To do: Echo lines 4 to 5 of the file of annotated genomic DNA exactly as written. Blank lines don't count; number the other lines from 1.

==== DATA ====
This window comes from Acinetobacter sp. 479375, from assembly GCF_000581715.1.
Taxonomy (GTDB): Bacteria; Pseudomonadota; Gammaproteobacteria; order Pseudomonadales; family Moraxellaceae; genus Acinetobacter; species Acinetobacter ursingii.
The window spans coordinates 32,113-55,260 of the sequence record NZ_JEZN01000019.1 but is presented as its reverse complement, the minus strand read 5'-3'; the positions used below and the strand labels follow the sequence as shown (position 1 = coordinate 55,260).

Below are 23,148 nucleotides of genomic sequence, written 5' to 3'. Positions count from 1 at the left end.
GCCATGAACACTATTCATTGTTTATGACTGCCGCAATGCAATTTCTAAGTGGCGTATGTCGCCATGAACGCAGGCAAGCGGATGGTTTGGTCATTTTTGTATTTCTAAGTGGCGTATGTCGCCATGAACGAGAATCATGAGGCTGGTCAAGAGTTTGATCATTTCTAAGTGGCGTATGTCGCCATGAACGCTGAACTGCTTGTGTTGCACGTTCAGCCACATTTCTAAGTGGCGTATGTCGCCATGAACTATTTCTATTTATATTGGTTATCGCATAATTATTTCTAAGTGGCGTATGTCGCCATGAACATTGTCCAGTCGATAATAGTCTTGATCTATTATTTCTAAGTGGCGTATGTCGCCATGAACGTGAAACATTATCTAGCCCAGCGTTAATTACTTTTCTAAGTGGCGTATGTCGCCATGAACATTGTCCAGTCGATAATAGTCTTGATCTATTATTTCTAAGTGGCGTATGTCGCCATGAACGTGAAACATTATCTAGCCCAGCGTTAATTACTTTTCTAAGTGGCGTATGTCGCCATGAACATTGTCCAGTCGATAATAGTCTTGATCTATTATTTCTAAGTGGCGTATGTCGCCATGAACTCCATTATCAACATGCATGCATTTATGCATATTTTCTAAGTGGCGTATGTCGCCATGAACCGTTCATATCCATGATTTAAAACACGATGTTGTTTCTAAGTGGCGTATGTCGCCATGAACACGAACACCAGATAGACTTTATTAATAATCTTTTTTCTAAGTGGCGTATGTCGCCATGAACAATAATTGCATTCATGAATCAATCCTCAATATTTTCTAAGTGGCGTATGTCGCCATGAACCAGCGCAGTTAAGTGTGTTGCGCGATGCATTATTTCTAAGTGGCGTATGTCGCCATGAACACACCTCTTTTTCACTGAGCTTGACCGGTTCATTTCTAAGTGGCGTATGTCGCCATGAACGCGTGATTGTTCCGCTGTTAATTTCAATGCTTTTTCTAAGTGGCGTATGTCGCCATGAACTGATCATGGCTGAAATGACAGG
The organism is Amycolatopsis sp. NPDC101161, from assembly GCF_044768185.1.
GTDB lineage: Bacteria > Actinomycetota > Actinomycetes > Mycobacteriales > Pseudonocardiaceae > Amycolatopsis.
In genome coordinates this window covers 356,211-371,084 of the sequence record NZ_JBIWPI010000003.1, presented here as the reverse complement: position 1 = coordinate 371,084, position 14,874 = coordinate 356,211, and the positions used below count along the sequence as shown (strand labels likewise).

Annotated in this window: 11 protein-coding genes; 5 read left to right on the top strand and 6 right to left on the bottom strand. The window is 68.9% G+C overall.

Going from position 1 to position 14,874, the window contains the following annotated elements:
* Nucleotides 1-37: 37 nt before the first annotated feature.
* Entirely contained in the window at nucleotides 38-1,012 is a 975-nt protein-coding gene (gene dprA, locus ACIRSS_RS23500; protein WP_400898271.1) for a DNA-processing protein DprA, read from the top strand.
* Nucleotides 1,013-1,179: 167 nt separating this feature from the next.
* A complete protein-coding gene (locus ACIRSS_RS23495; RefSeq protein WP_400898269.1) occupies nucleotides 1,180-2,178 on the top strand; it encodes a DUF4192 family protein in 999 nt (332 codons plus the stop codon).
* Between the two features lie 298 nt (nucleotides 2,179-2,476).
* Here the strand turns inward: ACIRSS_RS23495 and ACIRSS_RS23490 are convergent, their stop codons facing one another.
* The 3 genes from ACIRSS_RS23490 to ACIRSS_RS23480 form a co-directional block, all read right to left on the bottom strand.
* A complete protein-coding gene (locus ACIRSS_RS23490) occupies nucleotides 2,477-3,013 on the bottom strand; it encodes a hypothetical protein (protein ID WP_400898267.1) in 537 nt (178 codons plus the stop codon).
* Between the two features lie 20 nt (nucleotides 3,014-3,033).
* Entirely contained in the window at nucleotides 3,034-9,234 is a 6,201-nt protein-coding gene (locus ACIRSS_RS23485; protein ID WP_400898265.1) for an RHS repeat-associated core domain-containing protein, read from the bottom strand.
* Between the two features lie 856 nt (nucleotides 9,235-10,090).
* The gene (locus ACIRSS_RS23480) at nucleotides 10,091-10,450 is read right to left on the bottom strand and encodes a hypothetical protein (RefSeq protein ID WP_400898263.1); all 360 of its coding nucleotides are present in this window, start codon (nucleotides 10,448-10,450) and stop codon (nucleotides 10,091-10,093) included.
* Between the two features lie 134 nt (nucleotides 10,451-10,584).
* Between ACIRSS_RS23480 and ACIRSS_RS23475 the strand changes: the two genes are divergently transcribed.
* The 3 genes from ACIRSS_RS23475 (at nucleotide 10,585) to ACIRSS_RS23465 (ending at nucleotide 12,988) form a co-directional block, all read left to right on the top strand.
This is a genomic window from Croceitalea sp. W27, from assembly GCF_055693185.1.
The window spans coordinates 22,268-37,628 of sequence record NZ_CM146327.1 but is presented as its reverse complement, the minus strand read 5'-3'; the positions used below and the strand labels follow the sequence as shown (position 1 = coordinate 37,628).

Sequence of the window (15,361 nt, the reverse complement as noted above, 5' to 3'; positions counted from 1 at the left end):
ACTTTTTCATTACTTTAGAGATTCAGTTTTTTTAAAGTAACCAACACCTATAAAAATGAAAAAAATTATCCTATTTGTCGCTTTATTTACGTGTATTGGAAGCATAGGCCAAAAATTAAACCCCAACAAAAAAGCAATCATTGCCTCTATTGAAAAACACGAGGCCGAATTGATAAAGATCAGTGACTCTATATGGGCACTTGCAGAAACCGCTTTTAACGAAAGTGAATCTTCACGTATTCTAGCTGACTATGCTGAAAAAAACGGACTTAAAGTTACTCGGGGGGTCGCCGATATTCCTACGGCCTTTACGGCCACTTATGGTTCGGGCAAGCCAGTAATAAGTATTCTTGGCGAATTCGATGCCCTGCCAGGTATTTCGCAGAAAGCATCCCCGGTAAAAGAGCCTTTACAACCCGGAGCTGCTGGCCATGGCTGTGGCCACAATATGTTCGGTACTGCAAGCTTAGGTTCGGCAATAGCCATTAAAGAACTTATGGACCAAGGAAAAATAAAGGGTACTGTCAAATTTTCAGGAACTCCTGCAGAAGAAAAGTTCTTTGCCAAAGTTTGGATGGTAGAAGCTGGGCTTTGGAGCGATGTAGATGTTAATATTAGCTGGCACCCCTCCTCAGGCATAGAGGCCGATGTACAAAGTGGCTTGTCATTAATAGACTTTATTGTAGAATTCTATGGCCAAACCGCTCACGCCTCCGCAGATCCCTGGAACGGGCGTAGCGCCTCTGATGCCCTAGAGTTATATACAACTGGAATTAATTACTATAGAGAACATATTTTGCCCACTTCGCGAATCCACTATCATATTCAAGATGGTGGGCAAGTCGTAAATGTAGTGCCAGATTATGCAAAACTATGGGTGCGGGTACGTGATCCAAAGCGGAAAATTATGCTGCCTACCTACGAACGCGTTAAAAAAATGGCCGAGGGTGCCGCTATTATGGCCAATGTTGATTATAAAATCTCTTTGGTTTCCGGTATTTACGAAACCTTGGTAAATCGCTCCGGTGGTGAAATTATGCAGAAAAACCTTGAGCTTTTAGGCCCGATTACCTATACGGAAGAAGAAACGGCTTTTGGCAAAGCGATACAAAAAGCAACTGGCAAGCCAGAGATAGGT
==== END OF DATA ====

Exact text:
Below are 23,148 nucleotides of genomic sequence, written 5' to 3'. Positions count from 1 at the left end.
GCCATGAACACTATTCATTGTTTATGACTGCCGCAATGCAATTTCTAAGTGGCGTATGTCGCCATGAACGCAGGCAAGCGGATGGTTTGGTCATTTTTGTATTTCTAAGTGGCGTATGTCGCCATGAACGAGAATCATGAGGCTGGTCAAGAGTTTGATCATTTCTAAGTGGCGTATGTCGCCATGAACGCTGAACTGCTTGTGTTGCACGTTCAGCCACATTTCTAAGTGGCGTATGTCGCCATGAACTATTTCTATTTATATTGGTTATCGCATAATTATTTCTAAGTGGCGTATGTCGCCATGAACATTGTCCAGTCGATAATAGTCTTGATCTATTATTTCTAAGTGGCGTATGTCGCCATGAACGTGAAACATTATCTAGCCCAGCGTTAATTACTTTTCTAAGTGGCGTATGTCGCCATGAACATTGTCCAGTCGATAATAGTCTTGATCTATTATTTCTAAGTGGCGTATGTCGCCATGAACGTGAAACATTATCTAGCCCAGCGTTAATTACTTTTCTAAGTGGCGTATGTCGCCATGAACATTGTCCAGTCGATAATAGTCTTGATCTATTATTTCTAAGTGGCGTATGTCGCCATGAACTCCATTATCAACATGCATGCATTTATGCATATTTTCTAAGTGGCGTATGTCGCCATGAACCGTTCATATCCATGATTTAAAACACGATGTTGTTTCTAAGTGGCGTATGTCGCCATGAACACGAACACCAGATAGACTTTATTAATAATCTTTTTTCTAAGTGGCGTATGTCGCCATGAACAATAATTGCATTCATGAATCAATCCTCAATATTTTCTAAGTGGCGTATGTCGCCATGAACCAGCGCAGTTAAGTGTGTTGCGCGATGCATTATTTCTAAGTGGCGTATGTCGCCATGAACACACCTCTTTTTCACTGAGCTTGACCGGTTCATTTCTAAGTGGCGTATGTCGCCATGAACGCGTGATTGTTCCGCTGTTAATTTCAATGCTTTTTCTAAGTGGCGTATGTCGCCATGAACTGATCATGGCTGAAATGACAGG